Due to reduced antibiotic consumption in Taiwan, erythromycin resistance rate had decreased in Streptococcus pyogenes, but it increased in Streptococcus pneumoniae. The objectives of the present study were (1) to determine the erythromycin and clindamycin resistance rate and minimum inhibitory concentration (MIC) of the group B streptococcus (GBS) clinical isolates, and (2) to investigate the mechanism responsible for the macrolide, lincosamide, and group B streptogramin (MLSB) resistance. A total of 1,395 GBS isolates were collected from June 2001 to April 2007. Forty-four percent of the GBS isolates were resistant to erythromycin, and 39% were resistant to clindamycin. The annual erythromycin resistance rate increased from 32% in 2001 to 51% in 2004; a significant decrease was observed in 2005 (47%), 2006 (42%), and 2007 (38%). Percentage of erythromycin-resistant isolates with erm(B) gene significantly increased from 72% in 2001 to 90% in 2007. We found that the plasmid encoded zeta gene was present in 13% of the resistant isolates, along with erm(B). When compared to our previous study (1991 to May 2001), the overall erythromycin resistance rate increased from 30% to 44%. erm(B) was the major resistant determinant, and zeta toxin encoding plasmid has a limited role in mediating erythromycin resistance unlike in GAS isolates as reported earlier.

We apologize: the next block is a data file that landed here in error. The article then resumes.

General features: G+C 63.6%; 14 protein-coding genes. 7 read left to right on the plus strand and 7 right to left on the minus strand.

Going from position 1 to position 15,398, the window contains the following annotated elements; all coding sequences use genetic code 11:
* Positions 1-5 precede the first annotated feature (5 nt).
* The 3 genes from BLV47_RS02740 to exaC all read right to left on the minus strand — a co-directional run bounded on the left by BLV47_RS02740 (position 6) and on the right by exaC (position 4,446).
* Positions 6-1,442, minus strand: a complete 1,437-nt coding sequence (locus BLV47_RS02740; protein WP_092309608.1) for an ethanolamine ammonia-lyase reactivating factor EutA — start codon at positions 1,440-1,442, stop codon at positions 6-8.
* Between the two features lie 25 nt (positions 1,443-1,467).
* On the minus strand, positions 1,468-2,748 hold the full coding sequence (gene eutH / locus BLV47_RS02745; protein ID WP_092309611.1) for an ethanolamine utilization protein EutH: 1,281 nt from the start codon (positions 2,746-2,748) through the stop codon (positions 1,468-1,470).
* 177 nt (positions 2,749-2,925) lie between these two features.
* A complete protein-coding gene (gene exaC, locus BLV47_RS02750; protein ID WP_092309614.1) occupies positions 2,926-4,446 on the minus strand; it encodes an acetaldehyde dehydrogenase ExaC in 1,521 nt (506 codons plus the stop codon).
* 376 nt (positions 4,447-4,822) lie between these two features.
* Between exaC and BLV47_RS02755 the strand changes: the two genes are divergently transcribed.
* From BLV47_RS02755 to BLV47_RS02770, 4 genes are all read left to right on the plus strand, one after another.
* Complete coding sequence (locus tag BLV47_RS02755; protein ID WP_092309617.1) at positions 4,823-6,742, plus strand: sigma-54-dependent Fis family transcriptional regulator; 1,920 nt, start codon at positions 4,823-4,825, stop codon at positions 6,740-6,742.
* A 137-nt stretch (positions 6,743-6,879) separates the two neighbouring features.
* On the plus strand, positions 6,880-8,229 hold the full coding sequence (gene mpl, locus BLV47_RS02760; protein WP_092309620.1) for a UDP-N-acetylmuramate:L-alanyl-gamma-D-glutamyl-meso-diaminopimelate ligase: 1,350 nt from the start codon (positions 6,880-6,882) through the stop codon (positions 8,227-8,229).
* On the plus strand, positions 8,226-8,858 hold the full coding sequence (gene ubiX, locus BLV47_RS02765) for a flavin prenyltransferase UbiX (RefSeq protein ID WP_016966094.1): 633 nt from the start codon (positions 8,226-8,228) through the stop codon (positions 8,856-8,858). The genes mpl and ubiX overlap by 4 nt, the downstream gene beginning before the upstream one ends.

All Science Journal Classification (ASJC) codes
- Microbiology (medical)